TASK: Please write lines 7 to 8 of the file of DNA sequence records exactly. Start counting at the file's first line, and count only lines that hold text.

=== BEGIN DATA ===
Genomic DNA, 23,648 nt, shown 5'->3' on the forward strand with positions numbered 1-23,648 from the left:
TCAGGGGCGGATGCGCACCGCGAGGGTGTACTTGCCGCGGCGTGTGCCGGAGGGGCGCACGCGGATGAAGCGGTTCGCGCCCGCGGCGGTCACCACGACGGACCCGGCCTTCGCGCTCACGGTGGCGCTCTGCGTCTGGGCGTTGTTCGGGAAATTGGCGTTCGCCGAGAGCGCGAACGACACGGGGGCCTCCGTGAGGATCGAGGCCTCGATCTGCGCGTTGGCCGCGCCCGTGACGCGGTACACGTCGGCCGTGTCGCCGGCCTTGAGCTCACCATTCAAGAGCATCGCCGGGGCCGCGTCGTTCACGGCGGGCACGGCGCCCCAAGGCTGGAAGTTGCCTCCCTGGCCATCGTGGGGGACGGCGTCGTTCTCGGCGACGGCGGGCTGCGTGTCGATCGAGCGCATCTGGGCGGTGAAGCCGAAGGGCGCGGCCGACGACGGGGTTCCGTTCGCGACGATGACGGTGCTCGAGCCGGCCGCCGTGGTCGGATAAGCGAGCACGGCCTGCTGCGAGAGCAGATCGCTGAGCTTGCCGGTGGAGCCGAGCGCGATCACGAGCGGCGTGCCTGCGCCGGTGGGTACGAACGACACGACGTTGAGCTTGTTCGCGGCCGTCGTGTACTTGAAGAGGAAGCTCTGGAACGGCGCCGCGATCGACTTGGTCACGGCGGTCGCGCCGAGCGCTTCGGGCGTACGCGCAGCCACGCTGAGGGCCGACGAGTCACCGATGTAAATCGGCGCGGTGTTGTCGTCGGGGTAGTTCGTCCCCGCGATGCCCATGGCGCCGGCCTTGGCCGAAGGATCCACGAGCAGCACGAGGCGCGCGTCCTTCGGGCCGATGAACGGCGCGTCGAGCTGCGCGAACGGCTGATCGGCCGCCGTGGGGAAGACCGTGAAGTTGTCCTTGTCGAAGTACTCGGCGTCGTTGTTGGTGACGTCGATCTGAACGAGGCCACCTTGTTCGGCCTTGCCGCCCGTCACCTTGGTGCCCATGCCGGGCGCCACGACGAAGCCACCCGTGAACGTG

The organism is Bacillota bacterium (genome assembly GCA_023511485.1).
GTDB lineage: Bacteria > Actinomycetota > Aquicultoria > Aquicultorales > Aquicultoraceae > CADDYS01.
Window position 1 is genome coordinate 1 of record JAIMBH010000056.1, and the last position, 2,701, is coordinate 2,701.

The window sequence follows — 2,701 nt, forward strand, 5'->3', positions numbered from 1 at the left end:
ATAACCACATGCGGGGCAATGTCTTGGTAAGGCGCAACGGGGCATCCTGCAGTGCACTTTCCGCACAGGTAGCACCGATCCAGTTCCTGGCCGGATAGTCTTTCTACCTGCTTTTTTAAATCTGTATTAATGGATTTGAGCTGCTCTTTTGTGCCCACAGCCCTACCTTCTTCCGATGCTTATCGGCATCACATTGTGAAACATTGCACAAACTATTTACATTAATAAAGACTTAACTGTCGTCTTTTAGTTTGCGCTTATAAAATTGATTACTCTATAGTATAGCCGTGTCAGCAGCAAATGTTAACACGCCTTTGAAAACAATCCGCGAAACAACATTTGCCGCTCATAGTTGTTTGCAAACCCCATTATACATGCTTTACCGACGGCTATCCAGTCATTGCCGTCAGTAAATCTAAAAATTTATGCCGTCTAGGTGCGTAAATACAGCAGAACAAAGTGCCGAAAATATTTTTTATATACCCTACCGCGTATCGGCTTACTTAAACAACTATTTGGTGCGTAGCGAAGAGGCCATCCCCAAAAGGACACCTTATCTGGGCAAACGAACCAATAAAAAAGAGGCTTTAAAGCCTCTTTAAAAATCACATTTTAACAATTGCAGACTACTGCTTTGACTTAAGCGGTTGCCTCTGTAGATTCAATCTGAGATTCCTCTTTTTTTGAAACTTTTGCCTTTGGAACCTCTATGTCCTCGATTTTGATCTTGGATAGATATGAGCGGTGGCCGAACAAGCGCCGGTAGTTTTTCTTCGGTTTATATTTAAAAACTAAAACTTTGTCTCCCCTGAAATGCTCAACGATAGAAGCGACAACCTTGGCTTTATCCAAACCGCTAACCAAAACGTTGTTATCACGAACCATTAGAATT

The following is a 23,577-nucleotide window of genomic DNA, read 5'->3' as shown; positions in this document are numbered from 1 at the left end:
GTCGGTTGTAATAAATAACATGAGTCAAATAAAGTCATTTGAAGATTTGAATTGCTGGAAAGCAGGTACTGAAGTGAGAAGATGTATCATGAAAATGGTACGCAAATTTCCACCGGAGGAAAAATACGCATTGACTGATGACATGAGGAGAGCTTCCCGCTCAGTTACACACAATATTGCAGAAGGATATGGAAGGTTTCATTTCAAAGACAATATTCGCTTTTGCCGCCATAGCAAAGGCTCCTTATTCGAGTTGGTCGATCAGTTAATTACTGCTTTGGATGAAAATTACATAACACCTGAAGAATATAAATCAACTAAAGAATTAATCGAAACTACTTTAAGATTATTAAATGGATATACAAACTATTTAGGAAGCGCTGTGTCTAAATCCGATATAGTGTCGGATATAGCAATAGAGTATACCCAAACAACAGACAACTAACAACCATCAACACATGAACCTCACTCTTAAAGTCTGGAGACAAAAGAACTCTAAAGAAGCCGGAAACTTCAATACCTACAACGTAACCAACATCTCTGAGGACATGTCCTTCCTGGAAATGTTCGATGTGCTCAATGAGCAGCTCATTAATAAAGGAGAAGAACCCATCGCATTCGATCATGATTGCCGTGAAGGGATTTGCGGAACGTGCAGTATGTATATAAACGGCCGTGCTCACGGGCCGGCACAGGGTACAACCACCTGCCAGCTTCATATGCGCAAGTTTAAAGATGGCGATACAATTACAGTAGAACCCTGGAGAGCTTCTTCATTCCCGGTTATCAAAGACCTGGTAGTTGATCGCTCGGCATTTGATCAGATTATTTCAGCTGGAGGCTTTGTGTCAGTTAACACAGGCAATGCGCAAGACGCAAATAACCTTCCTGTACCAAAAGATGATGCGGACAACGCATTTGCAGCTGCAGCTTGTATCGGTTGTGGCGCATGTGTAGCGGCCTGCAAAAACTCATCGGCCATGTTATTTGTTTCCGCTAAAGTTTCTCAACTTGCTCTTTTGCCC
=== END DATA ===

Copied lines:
ATAACCACATGCGGGGCAATGTCTTGGTAAGGCGCAACGGGGCATCCTGCAGTGCACTTTCCGCACAGGTAGCACCGATCCAGTTCCTGGCCGGATAGTCTTTCTACCTGCTTTTTTAAATCTGTATTAATGGATTTGAGCTGCTCTTTTGTGCCCACAGCCCTACCTTCTTCCGATGCTTATCGGCATCACATTGTGAAACATTGCACAAACTATTTACATTAATAAAGACTTAACTGTCGTCTTTTAGTTTGCGCTTATAAAATTGATTACTCTATAGTATAGCCGTGTCAGCAGCAAATGTTAACACGCCTTTGAAAACAATCCGCGAAACAACATTTGCCGCTCATAGTTGTTTGCAAACCCCATTATACATGCTTTACCGACGGCTATCCAGTCATTGCCGTCAGTAAATCTAAAAATTTATGCCGTCTAGGTGCGTAAATACAGCAGAACAAAGTGCCGAAAATATTTTTTATATACCCTACCGCGTATCGGCTTACTTAAACAACTATTTGGTGCGTAGCGAAGAGGCCATCCCCAAAAGGACACCTTATCTGGGCAAACGAACCAATAAAAAAGAGGCTTTAAAGCCTCTTTAAAAATCACATTTTAACAATTGCAGACTACTGCTTTGACTTAAGCGGTTGCCTCTGTAGATTCAATCTGAGATTCCTCTTTTTTTGAAACTTTTGCCTTTGGAACCTCTATGTCCTCGATTTTGATCTTGGATAGATATGAGCGGTGGCCGAACAAGCGCCGGTAGTTTTTCTTCGGTTTATATTTAAAAACTAAAACTTTGTCTCCCCTGAAATGCTCAACGATAGAAGCGACAACCTTGGCTTTATCCAAACCGCTAACCAAAACGTTGTTATCACGAACCATTAGAATT

The following is a 23,577-nucleotide window of genomic DNA, read 5'->3' as shown; positions in this document are numbered from 1 at the left end: